The Beguiled, or ‘women making movies from books by men about women.’

After watching The Virgin Suicides I wanted more books by Jeffrey Eugenides and more films by Sofia Coppola.

I now have a copy of Eugenides’ The Marriage Plot, but that’s on a ridiculously big to-read pile, so more on that later. Quicker gratification was had through renting Sofia Coppola’s The Beguiled, a Southern gothic set in rural Mississippi during the American Civil War.

Released last year, it has a high-powered cast; Nicole Kidman and Kirsten Dunst play two hot but buttoned-up schoolmarms looking after a few stranded students (including Elle Fanning, Australia’s Angourie Rice, from Jasper Jones) all walled up in their seminary on the edge of a forest waiting out the war.

One of the younger girls comes across a wounded enemy soldier in the forest and her teachers decide not to turn him in and to tend his wounds and let him recover his health within their four walls instead.

But nobody reckons on the hotbed of lust that can become of a bunch of beautiful women of varying age locked up with a charmingly helpless (but growing stronger every day) Colin Farrell. In short you don’t know who needs protecting more, him or them, and that scenario keeps changing over the course of the movie.

It has the Coppola cinematography I craved. The outdoor shots, particularly, of the massive trees dripping with Spanish moss, dwarfing the human story playing out beneath them, somehow frame the whole story, emphasising their isolation and heightening the sense of dreamy beauty. And the intimate shots of the women and their faces make for another sensitive portrayal of human beauty, emotion and desire.

The narrative has plenty of suspense, fuelled by a sense of imminent danger and disaster, and controlled, nuanced performances from the actors. The ending, when it comes, is melancholic and subdued. I didn’t mind that too much, but Charlie, who I watched it with, was disappointed, having hoped for something a bit more dramatic. The Ministry probably would have hated the ending.

Interestingly, like The Virgin Suicides, this was a female director making a movie from a book about female power and sexuality, that was originally written by a male author.

I wonder in circumstances like these about the multiple acts of creative perception and imagination that led to what I finally see onscreen, especially since it’s finally coloured by me, the person watching it.

It’s not haunting like The Virgin Suicides, and probably isn’t something you’d watch twice. But I would be interested to see the 1971 version (starring Clint Eastwood) and definitely recommend watching this, to anyone interested in contemporary cinema. You won’t be bored, unless you’re exclusively into Marvel movies.

Speaking of which, I’ve just seen this trailer for Venom. I don’t generally think much of Marvel movies (X-Men and other exceptions aside) but the blurb from its PR people called it “one of Marvel’s most complex characters”, and the preview looked cool (until 1.20 when I stopped watching, as I do in all trailers now). Now I’m dithering over whether to go see it. Anyone excited about this?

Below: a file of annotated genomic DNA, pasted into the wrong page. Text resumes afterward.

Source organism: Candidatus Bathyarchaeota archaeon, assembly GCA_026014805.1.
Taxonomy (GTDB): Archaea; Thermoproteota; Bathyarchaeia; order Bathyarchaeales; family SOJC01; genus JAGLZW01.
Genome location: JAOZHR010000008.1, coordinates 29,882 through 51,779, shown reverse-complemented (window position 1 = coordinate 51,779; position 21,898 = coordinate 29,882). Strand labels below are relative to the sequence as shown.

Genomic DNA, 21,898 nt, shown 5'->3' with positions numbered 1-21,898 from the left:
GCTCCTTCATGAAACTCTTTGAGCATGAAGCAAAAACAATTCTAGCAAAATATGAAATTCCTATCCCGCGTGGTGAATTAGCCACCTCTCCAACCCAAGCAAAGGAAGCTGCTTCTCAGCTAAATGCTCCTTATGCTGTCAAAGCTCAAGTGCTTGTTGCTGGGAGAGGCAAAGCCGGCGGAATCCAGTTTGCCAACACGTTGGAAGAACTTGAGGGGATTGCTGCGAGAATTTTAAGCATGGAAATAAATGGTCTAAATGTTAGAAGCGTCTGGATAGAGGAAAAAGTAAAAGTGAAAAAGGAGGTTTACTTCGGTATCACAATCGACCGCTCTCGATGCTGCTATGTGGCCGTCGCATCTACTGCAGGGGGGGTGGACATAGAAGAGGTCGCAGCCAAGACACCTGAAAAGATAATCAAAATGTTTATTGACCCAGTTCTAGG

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Maleficent (2014)

6.5/10

As a die-hard Sleeping Beauty fan – it’s my favourite Disney movie – and a firm believer that it is the scariest Disney classic, needless to say I’ve been excited about Maleficent. Also a little nervous and possessive.

Proof of the old-school-ness of my love.

Proof of the old-school-ness of my love.

So I’m a little confused by my ambivalence after watching Maleficent, a tales that imagines another side of the story told about this truly nasty villain.

Maleficent: an honestly badass villain.

Maleficent: an honestly badass villain.

It’s one of the odder emotional arcs I’ve been through, watching a movie I’ve had a lot riding on –suspicious about how pretty it all seemed starting out, excited as Maleficent dropped her curse and got her evil on, then madly disappointed with how things went after that. Half an hour in I was sure I hated it. I thought, this is doing Wicked, but a pretty crap job of it, without any of Wicked’s subtlety or charm.

Then I worked out where they were heading with the storyline, and grudgingly managed to give it another chance.

It had some jarring bits of humour – cute, endearing, but nevertheless out of place with the gravity I craved. It had some clunky scripting, especially around the all-important curse scene.

There was some poor characterisation. King Stefan was laughable (Sharlto Copley, not given much to work with). The fairies were weird and  cringeworthy, though I did like the choice of Umbridge – Imelda Staunton will forever be Umbridge to me – as Merryweather, or Knotgrass, as they pointlessly changed it to. Aurora (Elle Fanning) was so insipid the Ministry and I wanted to slap her every time she gave that gormless smile.

Apart from all that, the look was down pat. The scenery was spectacular. And Angelina Jolie as Maleficent is jaw-dropping. Mesmerising, really, you just want to drink her in. She’s utterly believable and true to the original in every moment, while adding her own humanity to it, which is the whole point.  Plus, she looks great with horns.

This movie was all about the women, which was refreshing. It’s nice to have the handsome prince be the completely irrelevant, token character for a change.

There’s also a nice little twist, which I shan’t, obviously, spoil.

Overall, I’m happy enough, if I try to forget about what they did with my beloved Flora, Fauna and Merryweather.

Special mention goes to Lana Del Ray for her beautiful, creepy rendition of Once Upon a Dream played in the credits. Now THIS had the gravity I craved.